But that’s not what it does for me. I never picture myself in the scene. I never teleport my penis onto another body or into the plastic shell of a toy. That doesn’t work for me. That sort of emphasis is dull and boring and leaves me confused, wondering whether people really like that sort of thing. This is supposed to be a turn on? That’s supposed to be hot? Doesn’t that chafe? Isn’t that tiring? I’m pretty sure I can’t bend that way. For most people, porn is a way for them to explore their sexuality, to let their fantasies wander. But for me, it’s a big wall. My body and my mind are just standing there saying “Nope, you don’t belong here.” I don’t have permission.
(And honestly, even when it’s a video I’ve taken of myself, I can’t put myself in the scene…)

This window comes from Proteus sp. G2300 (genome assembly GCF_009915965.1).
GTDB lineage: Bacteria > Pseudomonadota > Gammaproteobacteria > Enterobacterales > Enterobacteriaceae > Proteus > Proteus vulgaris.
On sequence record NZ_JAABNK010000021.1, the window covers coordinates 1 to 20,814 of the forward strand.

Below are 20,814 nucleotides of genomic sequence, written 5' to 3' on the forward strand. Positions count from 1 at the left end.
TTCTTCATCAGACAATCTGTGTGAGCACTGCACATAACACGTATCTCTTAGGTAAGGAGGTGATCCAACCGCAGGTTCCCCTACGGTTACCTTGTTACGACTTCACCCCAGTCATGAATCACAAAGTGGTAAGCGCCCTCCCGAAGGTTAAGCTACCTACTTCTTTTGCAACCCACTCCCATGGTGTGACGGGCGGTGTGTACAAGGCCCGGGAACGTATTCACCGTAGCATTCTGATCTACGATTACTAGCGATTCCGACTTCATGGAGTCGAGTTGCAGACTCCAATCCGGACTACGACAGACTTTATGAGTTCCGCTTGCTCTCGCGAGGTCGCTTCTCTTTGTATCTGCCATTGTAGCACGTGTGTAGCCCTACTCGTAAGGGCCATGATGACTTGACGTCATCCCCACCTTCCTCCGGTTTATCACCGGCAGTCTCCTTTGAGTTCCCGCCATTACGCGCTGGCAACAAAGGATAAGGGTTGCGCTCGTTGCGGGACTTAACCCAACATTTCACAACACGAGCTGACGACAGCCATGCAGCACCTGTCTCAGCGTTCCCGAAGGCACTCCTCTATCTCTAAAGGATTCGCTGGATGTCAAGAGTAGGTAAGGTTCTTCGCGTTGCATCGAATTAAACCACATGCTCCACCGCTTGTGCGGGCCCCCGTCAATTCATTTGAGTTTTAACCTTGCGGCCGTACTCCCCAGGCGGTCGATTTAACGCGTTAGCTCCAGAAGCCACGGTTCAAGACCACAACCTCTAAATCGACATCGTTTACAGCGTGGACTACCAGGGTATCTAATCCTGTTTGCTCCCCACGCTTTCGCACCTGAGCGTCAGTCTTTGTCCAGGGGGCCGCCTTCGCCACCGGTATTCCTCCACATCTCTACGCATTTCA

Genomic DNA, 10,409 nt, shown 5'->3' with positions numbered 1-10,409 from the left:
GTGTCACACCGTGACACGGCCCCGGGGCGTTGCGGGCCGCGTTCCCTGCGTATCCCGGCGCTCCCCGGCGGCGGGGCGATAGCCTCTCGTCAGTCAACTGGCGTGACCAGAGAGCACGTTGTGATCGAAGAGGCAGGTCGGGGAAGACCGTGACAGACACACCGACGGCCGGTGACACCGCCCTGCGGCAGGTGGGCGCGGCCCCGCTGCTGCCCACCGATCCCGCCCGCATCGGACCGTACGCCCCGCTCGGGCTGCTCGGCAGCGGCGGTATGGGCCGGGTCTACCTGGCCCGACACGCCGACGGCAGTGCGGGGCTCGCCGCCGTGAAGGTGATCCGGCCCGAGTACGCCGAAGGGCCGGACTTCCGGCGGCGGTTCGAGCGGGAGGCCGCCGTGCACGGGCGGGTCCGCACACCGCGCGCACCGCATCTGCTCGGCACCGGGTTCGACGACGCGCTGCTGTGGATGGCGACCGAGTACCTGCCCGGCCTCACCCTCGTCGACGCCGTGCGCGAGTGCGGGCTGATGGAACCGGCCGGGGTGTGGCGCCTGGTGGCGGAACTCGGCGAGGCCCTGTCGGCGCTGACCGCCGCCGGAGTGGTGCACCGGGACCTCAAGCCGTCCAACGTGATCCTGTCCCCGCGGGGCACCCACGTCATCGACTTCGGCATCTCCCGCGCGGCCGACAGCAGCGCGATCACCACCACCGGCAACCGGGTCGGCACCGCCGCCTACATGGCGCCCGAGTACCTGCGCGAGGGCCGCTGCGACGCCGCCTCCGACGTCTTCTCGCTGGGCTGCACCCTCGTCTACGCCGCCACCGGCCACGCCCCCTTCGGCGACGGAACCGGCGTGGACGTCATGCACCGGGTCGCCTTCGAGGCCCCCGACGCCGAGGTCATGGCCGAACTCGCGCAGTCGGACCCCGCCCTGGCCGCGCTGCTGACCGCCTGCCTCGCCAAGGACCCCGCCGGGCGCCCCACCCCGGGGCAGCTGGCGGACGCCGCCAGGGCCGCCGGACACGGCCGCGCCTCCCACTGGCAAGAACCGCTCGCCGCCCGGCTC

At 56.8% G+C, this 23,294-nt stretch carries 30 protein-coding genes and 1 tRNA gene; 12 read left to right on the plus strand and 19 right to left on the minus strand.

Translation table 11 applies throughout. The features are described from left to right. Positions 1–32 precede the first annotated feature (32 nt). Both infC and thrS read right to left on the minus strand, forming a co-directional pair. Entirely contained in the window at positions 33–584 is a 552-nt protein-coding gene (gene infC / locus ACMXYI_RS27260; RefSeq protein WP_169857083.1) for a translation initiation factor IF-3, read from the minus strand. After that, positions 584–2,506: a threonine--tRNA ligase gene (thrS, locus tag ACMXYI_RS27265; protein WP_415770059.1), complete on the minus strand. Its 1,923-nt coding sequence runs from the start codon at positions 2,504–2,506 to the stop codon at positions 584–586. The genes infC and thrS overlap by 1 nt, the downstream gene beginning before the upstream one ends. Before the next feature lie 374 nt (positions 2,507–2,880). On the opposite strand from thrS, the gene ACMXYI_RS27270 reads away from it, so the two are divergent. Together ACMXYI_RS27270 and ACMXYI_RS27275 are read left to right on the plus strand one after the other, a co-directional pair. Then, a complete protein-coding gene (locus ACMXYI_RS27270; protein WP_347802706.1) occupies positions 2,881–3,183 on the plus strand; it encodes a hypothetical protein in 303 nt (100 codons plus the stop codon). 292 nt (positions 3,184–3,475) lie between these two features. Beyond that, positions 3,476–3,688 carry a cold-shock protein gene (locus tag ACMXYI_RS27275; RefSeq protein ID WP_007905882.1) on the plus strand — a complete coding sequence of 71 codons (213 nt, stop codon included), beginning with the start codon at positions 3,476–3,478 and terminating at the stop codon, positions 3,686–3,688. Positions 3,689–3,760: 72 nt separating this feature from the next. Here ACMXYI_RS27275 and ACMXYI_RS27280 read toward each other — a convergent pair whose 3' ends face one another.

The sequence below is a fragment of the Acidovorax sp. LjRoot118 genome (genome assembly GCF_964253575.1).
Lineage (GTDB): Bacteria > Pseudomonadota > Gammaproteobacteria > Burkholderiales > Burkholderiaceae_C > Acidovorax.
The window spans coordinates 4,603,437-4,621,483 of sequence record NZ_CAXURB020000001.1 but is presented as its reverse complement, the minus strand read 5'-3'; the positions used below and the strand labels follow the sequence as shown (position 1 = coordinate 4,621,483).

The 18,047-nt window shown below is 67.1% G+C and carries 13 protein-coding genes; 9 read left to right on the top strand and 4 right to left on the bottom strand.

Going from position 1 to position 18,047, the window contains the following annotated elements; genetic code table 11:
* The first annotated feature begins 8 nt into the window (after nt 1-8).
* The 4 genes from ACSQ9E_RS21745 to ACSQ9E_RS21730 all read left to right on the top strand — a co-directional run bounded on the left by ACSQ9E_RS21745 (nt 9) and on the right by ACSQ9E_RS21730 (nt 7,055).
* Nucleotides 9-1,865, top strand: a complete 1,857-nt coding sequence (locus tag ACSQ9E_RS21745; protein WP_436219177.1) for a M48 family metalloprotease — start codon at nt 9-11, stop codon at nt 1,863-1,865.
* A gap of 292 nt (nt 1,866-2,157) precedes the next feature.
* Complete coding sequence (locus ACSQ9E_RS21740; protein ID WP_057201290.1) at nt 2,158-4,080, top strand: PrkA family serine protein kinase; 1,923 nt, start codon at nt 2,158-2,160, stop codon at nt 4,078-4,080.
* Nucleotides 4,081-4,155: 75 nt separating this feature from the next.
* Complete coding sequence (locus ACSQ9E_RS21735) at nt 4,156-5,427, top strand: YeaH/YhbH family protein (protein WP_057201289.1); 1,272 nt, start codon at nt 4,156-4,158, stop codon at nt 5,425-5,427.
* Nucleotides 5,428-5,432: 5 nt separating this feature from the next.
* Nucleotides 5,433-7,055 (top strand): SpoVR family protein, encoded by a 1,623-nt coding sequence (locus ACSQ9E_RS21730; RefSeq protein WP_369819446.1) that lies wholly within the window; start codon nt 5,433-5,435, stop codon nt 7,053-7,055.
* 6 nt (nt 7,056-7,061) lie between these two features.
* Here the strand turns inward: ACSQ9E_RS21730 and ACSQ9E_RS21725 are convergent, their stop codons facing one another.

That’s not to say porn never works at all. It does. Sometimes. Rarely. It’s best when the performers seem to genuinely be having a good time, doing things they actually want to be doing, instead of trudging through a script for the camera. My response feels more empathetic than sexual. They seem to be having a good time, doing things that feel good, so I can have a good time, doing things that feel good. But a lot of pictures and videos have to be clicked past to get to that sort of thing, and all that clicking and clicking feels like a chore, especially when I know that almost all of what I’m clicking past is going to be more than adequate for other people.
And I seem to be repulsed by the stereotypical “porn star” look. I don’t know if it’s the glossy fakeness of it all, or the overt, deliberate sexuality of it all, but something about it is a quick ticket to the land of “nope”. It’s not appealing and I don’t even remotely understand what is supposed to be appealing about it.